The Cabinet Office was subject to 1,167 digital attacks last month alone, and 5,857 during the course of the year. But Cabinet Office minister Douglas Alexander said: ‘None of these resulted in compromise, loss or damage to any information held on the systems.’
However, some departments seemed to have remained beyond the grasp of hackers. The Department of Education and Skills, The Foreign and Commonwealth Office, and the Treasury all said there were no attacks on their systems throughout the year, although the Treasury admitted that one external website was attacked while under construction.
The Department for Environment, Food and Rural Affairs has detected 564 attacks across the year, with 34 in October. It said: ‘These attacks were all stopped by our existing security measures’.
The Ministry of Defence (MoD) said it was ‘subject to widespread and frequent attempts to probe its electronic boundaries,’ but would not would not comment on its anti-hacking policies on national security grounds. The MoD said there had been 10 hacking incidents, but said ‘none of these had any significant impact on the conduct of military operations’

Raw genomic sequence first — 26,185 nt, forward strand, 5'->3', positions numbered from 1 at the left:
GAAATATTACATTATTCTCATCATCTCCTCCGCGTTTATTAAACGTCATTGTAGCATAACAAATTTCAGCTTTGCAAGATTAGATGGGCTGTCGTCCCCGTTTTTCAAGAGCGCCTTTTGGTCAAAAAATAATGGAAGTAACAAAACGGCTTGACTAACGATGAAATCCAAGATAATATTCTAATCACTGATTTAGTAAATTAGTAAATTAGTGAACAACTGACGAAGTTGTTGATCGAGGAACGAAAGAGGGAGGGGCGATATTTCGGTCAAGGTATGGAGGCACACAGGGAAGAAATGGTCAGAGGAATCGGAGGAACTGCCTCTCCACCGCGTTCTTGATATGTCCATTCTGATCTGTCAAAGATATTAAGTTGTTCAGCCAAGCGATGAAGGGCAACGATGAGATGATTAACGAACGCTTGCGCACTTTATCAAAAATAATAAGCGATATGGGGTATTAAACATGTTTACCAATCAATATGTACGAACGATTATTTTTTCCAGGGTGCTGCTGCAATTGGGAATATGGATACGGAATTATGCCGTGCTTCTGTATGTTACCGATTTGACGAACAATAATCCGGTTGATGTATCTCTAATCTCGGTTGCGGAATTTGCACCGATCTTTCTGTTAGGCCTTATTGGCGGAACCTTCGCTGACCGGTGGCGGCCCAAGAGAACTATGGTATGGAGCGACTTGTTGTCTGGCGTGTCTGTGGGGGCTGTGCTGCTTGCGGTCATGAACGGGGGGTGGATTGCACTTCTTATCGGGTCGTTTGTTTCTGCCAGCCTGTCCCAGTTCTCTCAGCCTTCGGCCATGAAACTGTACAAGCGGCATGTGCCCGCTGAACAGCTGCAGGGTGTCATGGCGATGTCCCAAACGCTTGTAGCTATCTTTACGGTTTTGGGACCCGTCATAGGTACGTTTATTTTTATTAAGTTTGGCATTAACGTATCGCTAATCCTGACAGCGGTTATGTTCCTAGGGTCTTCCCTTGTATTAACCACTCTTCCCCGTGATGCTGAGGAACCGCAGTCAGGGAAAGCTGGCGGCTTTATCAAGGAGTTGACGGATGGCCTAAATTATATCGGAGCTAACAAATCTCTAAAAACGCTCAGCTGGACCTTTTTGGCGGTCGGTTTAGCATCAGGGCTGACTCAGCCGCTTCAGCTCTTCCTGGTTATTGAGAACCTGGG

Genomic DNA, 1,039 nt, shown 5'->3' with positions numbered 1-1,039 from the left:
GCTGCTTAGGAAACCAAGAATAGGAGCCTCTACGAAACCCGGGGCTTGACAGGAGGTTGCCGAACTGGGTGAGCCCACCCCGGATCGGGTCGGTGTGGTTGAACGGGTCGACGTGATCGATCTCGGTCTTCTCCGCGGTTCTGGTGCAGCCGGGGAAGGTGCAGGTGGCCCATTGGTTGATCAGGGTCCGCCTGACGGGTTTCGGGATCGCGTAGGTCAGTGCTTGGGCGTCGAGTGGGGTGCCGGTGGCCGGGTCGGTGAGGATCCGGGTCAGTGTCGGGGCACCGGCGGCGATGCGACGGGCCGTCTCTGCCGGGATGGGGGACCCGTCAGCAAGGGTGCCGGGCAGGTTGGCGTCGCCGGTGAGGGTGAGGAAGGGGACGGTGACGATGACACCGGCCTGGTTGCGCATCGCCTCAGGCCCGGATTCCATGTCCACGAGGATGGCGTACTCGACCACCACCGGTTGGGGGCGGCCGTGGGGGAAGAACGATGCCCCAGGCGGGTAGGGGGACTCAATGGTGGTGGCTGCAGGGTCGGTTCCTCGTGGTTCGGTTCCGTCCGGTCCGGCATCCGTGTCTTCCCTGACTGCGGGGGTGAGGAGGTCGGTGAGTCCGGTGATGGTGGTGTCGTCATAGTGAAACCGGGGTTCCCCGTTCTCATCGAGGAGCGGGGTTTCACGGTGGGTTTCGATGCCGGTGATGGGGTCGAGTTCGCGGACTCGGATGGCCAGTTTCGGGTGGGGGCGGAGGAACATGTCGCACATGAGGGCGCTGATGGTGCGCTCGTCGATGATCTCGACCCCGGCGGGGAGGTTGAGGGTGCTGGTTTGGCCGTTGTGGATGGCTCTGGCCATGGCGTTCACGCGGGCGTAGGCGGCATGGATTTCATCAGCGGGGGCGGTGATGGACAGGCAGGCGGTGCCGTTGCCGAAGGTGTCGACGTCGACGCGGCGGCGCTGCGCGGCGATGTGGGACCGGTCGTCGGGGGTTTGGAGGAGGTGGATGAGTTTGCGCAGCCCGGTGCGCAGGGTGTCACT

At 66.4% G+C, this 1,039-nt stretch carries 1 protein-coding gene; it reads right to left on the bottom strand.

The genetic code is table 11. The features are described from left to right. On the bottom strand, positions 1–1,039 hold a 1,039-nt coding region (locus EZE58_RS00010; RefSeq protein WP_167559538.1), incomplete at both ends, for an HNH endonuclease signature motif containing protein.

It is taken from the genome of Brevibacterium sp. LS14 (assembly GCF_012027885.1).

The figures were released in response to a series of questions by Labour MP for Milton Keynes North East Brian White, who is also chairman of public sector IT body Eurim.
The Department for International Development claimed its systems had suffered just one digital attack in October, when the Bugbear virus entered its system and infected 15 office PCs. The department was also hit by viruses – Elkern and Redlof/A – on two other occasions, but no hacking attempts were made.
The Lord Chancellor’s Office has suffered six virus attacks during the year so far – but said no damage was caused to its key IT systems.
The Department of Transport said the network it shares with the Office of the deputy prime minister had been attacked 266 times in 2002 up to October, with 18 of those during October.
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